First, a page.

Tuesday, April 28, 2009

Pushing back on the drug war exception to the Fourth Amendment

I certainly don't agree with the Supreme Court's decisions all the time, by a long shot, but I have to commend the decision in Arizona v. Gant. It modified a previous decision which had been interpreted to allow the police to search cars whenever they make a traffic stop. Gant reinstated the older rule that a search was warranted (an unwarranted search, that is) only when there was some danger that a suspect might reach for something in the car, like a gun, or when additional evidence for the crime for which he/she was stopped was needed and there was reason to believe it was in the car. In Gant's case, he was already handcuffed in the patrol car and the police already had all the evidence they need on a suspended-license bust.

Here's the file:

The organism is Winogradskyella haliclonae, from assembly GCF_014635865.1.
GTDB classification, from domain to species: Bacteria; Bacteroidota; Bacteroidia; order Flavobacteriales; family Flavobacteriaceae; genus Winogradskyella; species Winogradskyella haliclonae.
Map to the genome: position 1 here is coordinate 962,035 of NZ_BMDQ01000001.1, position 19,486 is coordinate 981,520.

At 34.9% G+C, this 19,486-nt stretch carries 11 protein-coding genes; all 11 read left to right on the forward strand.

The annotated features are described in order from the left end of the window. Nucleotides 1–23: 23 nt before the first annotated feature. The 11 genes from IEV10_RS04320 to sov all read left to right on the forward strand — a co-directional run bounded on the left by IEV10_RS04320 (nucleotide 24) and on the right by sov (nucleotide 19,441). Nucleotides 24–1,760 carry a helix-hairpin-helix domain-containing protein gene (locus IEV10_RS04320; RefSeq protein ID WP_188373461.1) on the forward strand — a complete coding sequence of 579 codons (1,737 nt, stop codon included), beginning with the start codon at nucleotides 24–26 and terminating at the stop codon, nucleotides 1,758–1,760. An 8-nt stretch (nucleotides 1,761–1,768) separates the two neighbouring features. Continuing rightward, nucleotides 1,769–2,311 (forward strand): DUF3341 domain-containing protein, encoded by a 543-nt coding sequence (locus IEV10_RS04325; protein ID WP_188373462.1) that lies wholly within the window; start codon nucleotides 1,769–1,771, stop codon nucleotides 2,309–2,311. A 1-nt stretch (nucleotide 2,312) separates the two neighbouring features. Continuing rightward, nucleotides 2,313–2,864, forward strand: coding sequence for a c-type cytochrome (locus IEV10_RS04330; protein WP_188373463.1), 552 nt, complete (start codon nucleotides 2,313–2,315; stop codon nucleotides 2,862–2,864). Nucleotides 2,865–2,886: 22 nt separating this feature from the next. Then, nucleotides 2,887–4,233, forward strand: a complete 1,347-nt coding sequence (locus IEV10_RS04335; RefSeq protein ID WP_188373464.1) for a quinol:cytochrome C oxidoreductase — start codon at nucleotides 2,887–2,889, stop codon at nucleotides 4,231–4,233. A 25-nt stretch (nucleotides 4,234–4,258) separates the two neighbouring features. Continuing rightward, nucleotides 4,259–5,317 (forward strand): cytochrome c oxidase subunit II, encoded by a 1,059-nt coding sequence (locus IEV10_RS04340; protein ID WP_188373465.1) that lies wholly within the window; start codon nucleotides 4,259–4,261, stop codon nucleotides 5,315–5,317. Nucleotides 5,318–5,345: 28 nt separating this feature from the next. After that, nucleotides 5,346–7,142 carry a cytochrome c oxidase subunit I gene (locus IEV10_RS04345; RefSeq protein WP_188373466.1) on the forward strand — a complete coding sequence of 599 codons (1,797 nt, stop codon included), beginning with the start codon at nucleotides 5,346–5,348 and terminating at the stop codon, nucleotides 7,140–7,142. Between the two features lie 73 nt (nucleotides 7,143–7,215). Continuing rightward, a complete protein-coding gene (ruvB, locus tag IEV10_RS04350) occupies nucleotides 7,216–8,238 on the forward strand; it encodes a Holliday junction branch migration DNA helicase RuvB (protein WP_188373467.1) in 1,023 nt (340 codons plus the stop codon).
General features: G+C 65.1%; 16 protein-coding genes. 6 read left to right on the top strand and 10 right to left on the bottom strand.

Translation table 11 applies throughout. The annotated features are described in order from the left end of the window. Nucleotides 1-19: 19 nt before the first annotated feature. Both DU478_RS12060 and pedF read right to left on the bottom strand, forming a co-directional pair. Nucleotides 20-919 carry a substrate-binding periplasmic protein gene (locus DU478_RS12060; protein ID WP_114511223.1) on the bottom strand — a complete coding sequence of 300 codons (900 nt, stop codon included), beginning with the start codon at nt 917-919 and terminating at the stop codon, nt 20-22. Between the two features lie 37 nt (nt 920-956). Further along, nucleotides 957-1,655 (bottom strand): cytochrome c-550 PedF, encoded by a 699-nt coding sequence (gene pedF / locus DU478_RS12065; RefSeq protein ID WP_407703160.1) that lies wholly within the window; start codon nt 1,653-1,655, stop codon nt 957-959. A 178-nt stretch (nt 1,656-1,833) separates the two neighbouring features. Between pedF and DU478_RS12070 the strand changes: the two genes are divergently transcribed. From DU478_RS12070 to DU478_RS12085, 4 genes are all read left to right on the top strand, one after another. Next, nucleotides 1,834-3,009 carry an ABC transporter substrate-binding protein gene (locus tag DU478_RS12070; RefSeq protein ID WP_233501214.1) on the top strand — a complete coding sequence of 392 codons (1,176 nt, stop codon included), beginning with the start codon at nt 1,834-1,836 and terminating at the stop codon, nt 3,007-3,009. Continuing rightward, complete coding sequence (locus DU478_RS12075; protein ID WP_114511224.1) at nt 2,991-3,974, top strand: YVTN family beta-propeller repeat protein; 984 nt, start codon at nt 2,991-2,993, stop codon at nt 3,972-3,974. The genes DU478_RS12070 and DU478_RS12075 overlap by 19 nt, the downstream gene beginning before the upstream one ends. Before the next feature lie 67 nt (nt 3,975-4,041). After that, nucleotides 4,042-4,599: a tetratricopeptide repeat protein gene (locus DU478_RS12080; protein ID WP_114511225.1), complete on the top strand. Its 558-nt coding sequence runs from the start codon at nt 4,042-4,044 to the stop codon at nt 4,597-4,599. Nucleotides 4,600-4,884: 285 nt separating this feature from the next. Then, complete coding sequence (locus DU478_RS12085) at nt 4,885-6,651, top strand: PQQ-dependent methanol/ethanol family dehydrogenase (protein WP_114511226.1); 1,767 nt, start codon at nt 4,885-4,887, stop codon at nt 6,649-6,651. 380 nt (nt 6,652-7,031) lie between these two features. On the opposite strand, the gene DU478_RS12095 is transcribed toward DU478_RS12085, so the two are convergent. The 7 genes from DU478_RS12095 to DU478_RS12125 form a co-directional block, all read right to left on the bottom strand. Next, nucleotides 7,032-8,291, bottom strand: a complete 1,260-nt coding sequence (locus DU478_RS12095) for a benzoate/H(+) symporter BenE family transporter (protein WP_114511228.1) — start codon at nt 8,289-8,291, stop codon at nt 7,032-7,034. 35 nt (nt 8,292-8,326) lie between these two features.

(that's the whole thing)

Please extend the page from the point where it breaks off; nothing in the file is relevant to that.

This Register editorial explains the issues a little more thoroughly. Interesting that our first commenter disagrees and virtually endorses the idea of a police state in which police can search anyone anywhere for whatever reason, or no particular reason. Sad that Americans think that wy, but some of them certainly do.

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